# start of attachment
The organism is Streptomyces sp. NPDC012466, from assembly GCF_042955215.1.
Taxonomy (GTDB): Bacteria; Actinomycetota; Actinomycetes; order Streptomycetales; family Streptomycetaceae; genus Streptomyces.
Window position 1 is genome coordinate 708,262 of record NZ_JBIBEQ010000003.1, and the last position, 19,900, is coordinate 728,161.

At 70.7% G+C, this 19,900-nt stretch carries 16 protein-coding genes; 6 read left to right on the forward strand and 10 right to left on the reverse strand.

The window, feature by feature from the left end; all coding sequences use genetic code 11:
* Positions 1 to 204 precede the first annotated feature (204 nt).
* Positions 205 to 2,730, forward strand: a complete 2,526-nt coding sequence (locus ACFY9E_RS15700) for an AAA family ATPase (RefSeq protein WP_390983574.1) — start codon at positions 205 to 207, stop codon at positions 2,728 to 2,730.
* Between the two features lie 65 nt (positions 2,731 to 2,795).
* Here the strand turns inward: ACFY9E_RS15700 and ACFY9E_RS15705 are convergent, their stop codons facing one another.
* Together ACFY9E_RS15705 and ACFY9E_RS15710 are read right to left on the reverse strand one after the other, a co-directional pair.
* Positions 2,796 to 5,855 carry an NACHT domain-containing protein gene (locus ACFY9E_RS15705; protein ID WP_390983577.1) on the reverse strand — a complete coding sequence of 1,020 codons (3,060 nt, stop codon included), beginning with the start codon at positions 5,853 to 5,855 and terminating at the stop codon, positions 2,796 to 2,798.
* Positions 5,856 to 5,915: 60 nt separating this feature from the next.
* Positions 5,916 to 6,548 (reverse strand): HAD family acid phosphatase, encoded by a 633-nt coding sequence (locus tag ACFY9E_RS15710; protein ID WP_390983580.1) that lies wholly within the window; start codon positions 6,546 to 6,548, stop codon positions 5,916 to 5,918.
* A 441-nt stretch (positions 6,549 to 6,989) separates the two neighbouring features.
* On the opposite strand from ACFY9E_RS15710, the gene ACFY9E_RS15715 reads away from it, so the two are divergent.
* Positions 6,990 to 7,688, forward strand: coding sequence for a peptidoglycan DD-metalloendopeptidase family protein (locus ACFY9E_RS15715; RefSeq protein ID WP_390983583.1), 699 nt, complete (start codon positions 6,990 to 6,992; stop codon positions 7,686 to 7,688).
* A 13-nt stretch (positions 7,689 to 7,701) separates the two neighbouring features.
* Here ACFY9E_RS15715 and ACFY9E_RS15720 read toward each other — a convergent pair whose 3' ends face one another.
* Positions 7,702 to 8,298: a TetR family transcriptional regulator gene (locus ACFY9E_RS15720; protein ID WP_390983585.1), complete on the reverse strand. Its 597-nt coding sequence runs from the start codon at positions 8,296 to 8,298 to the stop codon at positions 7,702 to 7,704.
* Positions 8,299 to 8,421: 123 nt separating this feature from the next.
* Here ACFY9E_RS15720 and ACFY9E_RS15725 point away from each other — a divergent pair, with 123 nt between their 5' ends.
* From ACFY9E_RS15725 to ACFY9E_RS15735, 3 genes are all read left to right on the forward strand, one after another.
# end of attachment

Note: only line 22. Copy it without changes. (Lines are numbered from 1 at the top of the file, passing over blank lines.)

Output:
* From ACFY9E_RS15725 to ACFY9E_RS15735, 3 genes are all read left to right on the forward strand, one after another.